Little by little, our society is going cashless. More and more people are jettisoning cumbersome coins and notes in favor of the convenience of instant electronic transactions. They might be quicker and easier in the moment but going cashless comes with grave implications for our privacy which we risk forgetting.
When it comes to privacy, nothing comes close to cash. It is the most private form of transaction and the most anonymous. By contrast, electronic payments involve providing personal information not just to merchants, but also third parties.
Electronic payments, on the other hand, present privacy risks that cash payments do not. The convenience of paying electronically means, inevitably, your data and your money must be stored remotely elsewhere. That makes it vulnerable to being exposed in data breaches. It exposes you to fraud and makes your personal data ripe for hackers and other criminal actors.
It is easy to dismiss that idea as an abstract threat. What are the chances of that happening to me, you might ask. In fact, it probably already has happened to you. Alarming research suggests that 15 billion credentials are in circulation on dark web marketplaces used by criminals to trade stolen data.
Every time you sign up to a paid service which involves non-cash transactions, even something as innocuous as an online streaming service, you are willingly pouring information about yourself into yet another remote database. If someone nefarious accesses it from the backend, you will probably not find out until it is already too late.
The heart of the cashless debate is this. Any number of organizations currently hold your data as a result of online transactions you have completed in the past. Many will be organizations you have never directly interacted with, and perhaps never even heard of, since there are often several parties involved in the backend processing of payments. Do you truly have faith in the integrity and trustworthiness of each and every one of those organizations which know a great deal about you? In fact, how can you, since you do not know who all of them are?
Even more pertinently, do you trust that each of those organizations will take the proper care of your data, and guard it with the same vociferousness that you do yourself? They probably deal with personal information from thousands of different people at a time, as part of enormous spreadsheets. The slightest slipup can expose vulnerabilities to hackers, especially in the modern age where data can be retrieved from a laptop on the other side of the world without a trace.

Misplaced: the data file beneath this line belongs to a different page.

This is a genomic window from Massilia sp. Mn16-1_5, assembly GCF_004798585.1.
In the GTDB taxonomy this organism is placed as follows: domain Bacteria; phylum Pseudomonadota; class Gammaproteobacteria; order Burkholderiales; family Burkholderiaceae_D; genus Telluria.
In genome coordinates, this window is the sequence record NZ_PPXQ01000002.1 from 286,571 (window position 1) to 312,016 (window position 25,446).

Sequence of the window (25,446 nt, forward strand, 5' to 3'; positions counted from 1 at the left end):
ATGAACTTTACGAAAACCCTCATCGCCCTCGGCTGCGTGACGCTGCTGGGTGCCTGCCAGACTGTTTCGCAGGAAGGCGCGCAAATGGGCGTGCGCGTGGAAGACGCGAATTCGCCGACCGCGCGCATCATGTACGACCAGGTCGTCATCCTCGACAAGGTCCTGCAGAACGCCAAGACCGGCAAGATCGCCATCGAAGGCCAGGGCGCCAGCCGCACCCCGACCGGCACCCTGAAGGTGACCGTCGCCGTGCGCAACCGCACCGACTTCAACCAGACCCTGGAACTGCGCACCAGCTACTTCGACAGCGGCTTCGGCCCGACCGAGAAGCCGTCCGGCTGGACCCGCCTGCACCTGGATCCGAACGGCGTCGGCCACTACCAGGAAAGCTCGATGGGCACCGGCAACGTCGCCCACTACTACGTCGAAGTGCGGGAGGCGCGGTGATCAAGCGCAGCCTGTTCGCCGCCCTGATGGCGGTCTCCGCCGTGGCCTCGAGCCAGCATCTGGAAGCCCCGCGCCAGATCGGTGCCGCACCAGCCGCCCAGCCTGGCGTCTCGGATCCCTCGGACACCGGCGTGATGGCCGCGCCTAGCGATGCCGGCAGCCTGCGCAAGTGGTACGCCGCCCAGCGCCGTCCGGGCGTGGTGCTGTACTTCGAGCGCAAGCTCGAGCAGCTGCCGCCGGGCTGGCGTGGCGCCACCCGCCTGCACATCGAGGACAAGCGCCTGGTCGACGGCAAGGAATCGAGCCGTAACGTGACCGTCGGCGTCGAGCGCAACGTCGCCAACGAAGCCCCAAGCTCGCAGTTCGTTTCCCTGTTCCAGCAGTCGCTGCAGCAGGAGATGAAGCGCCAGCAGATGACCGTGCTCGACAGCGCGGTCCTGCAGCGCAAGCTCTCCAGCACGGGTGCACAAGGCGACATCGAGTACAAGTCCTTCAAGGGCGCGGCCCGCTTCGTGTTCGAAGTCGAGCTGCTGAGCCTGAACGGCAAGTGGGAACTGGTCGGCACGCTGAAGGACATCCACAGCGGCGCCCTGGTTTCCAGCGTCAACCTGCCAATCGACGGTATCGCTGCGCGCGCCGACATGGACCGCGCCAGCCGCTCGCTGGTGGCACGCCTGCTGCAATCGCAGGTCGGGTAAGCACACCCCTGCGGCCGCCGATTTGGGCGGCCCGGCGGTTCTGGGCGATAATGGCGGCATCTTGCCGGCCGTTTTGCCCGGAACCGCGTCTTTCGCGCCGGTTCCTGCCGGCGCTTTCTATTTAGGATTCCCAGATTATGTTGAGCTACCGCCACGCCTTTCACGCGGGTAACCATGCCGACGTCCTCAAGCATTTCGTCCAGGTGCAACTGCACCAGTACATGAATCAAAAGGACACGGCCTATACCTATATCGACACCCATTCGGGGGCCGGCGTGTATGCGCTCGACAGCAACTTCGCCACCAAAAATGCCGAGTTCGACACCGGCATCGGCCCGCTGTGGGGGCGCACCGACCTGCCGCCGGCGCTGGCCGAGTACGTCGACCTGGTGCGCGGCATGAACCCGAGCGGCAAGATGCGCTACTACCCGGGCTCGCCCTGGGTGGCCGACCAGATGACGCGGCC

More than crime, perhaps the greatest threats to privacy come from state actors. An increasing number of state and local governments have eliminated the ability to pay for access to key services like public transit and highways with cash. By going down this cashless path, they are encroaching on citizens’ privacy and increasing their ability to monitor and surveil the movements and activities of the population.
Politicians are not blind to the new powers they are acquiring as we abandon cash en masse. In fact, the federal government has become increasingly intrusive in monitoring transactions. For example, in 2020, federal regulators issued a proposed rule, “modifying the rule implementing the Bank Secrecy Act requiring financial institutions to collect and retain information on certain funds transfers and transmittals of funds,” lowering the threshold for reporting from “$3,000 to $250 for funds transfers and transmittals of funds that begin or end outside the United States.” This ought to be of grave concern to anyone who values their privacy and their independence from the government.
A cashless society would be a society with diminished privacy for all. When it comes to privacy, cash is still king. Naturally, the convenience and speed of electronic transactions is hard to resist. But we must not make momentous decisions like abandoning cash without first considering the risks, and ideally maintaining a prominent place for cash in our society and economy as a reliable fallback option.
There are accessibility risks in the rush to go cashless, too. Going cashless may freeze out the most vulnerable, those with lower incomes who cannot afford to tap away freely on contactless card machines and need to keep a close eye on how much money they have to get through the week. It also presents new barriers to completing simple, everyday tasks like buying groceries for those with some disabilities or who struggle with technology, like the elderly.
Of course, in the free market, businesses may abandon cash payments if they so wish, and their customer base has no objection. But as a society, we ought to consider carefully the possible risks of such a momentous shift in the way we trade and barter with each other.
Jason Reed is the spokesperson for Young Voices and a policy analyst and political commentator for a wide range of outlets. Follow him on Twitter @JasonReed624